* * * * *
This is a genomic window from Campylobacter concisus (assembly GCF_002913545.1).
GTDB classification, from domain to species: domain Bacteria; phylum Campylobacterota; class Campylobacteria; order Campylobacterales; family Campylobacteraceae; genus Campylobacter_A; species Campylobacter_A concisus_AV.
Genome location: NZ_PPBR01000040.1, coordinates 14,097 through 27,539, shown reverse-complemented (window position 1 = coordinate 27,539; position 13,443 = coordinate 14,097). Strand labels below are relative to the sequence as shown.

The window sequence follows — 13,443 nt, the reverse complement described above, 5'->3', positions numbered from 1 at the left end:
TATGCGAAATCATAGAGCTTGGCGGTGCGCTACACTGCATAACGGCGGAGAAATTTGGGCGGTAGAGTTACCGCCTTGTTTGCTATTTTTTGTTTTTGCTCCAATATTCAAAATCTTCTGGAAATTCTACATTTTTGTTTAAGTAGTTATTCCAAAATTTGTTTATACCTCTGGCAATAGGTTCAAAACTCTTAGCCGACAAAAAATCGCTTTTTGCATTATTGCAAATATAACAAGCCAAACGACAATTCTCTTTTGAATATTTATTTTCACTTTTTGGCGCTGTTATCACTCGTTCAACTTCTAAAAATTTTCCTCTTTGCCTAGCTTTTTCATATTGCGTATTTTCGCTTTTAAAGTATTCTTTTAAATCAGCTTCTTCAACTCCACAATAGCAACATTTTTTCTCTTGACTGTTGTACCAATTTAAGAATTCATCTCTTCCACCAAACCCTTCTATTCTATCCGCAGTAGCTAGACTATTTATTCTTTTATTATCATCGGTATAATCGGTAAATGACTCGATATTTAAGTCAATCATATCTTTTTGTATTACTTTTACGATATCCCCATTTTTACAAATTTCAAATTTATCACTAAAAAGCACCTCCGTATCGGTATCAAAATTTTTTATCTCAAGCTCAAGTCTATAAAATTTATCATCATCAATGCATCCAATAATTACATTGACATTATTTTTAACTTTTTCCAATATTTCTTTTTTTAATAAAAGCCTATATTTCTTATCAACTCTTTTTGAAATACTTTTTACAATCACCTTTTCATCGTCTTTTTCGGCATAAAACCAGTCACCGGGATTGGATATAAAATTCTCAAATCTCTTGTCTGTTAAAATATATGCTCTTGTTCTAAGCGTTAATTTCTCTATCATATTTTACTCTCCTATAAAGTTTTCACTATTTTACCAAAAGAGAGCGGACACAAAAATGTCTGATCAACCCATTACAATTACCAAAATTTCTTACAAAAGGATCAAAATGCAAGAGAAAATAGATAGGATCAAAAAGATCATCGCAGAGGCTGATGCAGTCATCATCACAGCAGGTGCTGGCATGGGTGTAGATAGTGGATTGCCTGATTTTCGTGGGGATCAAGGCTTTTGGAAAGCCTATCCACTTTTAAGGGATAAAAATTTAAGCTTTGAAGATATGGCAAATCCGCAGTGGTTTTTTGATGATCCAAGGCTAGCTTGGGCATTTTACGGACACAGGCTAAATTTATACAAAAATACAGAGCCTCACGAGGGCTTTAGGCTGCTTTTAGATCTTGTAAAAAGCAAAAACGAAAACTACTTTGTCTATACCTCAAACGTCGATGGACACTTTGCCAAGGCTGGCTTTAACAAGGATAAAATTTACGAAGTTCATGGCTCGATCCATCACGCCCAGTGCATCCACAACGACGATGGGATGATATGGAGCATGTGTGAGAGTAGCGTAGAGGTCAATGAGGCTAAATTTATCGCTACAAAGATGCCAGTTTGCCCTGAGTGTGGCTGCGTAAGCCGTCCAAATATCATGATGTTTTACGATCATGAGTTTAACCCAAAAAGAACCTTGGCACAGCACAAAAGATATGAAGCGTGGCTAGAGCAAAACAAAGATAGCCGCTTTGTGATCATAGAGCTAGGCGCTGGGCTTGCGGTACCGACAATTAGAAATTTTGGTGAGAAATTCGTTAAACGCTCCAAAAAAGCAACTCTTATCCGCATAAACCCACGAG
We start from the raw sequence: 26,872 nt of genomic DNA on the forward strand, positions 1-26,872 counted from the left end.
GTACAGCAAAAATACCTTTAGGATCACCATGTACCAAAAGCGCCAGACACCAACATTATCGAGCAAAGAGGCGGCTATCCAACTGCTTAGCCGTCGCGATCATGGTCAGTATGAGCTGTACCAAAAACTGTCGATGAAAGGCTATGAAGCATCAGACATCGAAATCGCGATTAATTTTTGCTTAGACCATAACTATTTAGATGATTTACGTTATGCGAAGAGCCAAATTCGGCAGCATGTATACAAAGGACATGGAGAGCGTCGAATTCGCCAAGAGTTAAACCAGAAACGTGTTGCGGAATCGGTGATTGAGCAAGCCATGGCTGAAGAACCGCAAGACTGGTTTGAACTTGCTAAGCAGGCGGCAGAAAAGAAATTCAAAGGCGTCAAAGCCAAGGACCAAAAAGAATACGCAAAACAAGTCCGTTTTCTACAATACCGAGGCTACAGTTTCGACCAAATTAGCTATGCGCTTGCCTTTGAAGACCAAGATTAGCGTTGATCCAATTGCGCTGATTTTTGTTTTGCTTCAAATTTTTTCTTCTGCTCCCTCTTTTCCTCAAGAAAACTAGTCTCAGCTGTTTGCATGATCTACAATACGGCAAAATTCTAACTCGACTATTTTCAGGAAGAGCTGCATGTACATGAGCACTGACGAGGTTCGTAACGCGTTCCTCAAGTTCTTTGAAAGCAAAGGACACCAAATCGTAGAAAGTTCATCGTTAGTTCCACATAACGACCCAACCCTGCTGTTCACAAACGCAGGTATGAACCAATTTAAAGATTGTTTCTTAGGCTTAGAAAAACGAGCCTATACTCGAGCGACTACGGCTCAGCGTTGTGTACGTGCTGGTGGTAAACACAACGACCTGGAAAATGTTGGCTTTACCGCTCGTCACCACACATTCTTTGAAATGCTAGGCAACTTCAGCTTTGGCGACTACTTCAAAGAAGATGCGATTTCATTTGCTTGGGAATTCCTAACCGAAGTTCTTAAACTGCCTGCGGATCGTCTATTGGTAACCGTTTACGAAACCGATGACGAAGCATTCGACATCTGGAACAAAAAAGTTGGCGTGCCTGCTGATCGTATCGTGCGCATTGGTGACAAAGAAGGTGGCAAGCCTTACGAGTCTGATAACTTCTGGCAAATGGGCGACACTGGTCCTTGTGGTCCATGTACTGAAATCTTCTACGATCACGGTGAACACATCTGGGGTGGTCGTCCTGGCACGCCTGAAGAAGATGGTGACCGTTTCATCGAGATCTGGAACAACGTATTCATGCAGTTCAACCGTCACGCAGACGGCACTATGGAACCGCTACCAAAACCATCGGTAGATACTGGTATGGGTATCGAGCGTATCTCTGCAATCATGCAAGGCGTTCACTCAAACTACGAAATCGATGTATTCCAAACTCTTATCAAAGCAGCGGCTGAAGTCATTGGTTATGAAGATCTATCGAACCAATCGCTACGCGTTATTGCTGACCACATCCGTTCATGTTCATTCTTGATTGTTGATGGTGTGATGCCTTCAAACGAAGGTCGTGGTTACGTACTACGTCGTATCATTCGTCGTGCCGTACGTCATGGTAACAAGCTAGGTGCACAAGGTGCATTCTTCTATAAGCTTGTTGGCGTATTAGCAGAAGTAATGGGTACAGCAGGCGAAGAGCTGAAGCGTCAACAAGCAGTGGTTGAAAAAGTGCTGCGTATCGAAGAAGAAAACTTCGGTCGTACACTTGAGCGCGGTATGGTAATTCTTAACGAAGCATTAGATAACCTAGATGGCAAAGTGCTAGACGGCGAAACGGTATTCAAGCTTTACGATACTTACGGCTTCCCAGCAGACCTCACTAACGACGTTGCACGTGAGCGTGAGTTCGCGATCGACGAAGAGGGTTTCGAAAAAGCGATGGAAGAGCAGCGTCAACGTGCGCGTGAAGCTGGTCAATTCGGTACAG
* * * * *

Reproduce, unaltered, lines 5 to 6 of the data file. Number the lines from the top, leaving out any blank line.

TATGCGAAATCATAGAGCTTGGCGGTGCGCTACACTGCATAACGGCGGAGAAATTTGGGCGGTAGAGTTACCGCCTTGTTTGCTATTTTTTGTTTTTGCTCCAATATTCAAAATCTTCTGGAAATTCTACATTTTTGTTTAAGTAGTTATTCCAAAATTTGTTTATACCTCTGGCAATAGGTTCAAAACTCTTAGCCGACAAAAAATCGCTTTTTGCATTATTGCAAATATAACAAGCCAAACGACAATTCTCTTTTGAATATTTATTTTCACTTTTTGGCGCTGTTATCACTCGTTCAACTTCTAAAAATTTTCCTCTTTGCCTAGCTTTTTCATATTGCGTATTTTCGCTTTTAAAGTATTCTTTTAAATCAGCTTCTTCAACTCCACAATAGCAACATTTTTTCTCTTGACTGTTGTACCAATTTAAGAATTCATCTCTTCCACCAAACCCTTCTATTCTATCCGCAGTAGCTAGACTATTTATTCTTTTATTATCATCGGTATAATCGGTAAATGACTCGATATTTAAGTCAATCATATCTTTTTGTATTACTTTTACGATATCCCCATTTTTACAAATTTCAAATTTATCACTAAAAAGCACCTCCGTATCGGTATCAAAATTTTTTATCTCAAGCTCAAGTCTATAAAATTTATCATCATCAATGCATCCAATAATTACATTGACATTATTTTTAACTTTTTCCAATATTTCTTTTTTTAATAAAAGCCTATATTTCTTATCAACTCTTTTTGAAATACTTTTTACAATCACCTTTTCATCGTCTTTTTCGGCATAAAACCAGTCACCGGGATTGGATATAAAATTCTCAAATCTCTTGTCTGTTAAAATATATGCTCTTGTTCTAAGCGTTAATTTCTCTATCATATTTTACTCTCCTATAAAGTTTTCACTATTTTACCAAAAGAGAGCGGACACAAAAATGTCTGATCAACCCATTACAATTACCAAAATTTCTTACAAAAGGATCAAAATGCAAGAGAAAATAGATAGGATCAAAAAGATCATCGCAGAGGCTGATGCAGTCATCATCACAGCAGGTGCTGGCATGGGTGTAGATAGTGGATTGCCTGATTTTCGTGGGGATCAAGGCTTTTGGAAAGCCTATCCACTTTTAAGGGATAAAAATTTAAGCTTTGAAGATATGGCAAATCCGCAGTGGTTTTTTGATGATCCAAGGCTAGCTTGGGCATTTTACGGACACAGGCTAAATTTATACAAAAATACAGAGCCTCACGAGGGCTTTAGGCTGCTTTTAGATCTTGTAAAAAGCAAAAACGAAAACTACTTTGTCTATACCTCAAACGTCGATGGACACTTTGCCAAGGCTGGCTTTAACAAGGATAAAATTTACGAAGTTCATGGCTCGATCCATCACGCCCAGTGCATCCACAACGACGATGGGATGATATGGAGCATGTGTGAGAGTAGCGTAGAGGTCAATGAGGCTAAATTTATCGCTACAAAGATGCCAGTTTGCCCTGAGTGTGGCTGCGTAAGCCGTCCAAATATCATGATGTTTTACGATCATGAGTTTAACCCAAAAAGAACCTTGGCACAGCACAAAAGATATGAAGCGTGGCTAGAGCAAAACAAAGATAGCCGCTTTGTGATCATAGAGCTAGGCGCTGGGCTTGCGGTACCGACAATTAGAAATTTTGGTGAGAAATTCGTTAAACGCTCCAAAAAAGCAACTCTTATCCGCATAAACCCACGAG
We start from the raw sequence: 26,872 nt of genomic DNA on the forward strand, positions 1-26,872 counted from the left end.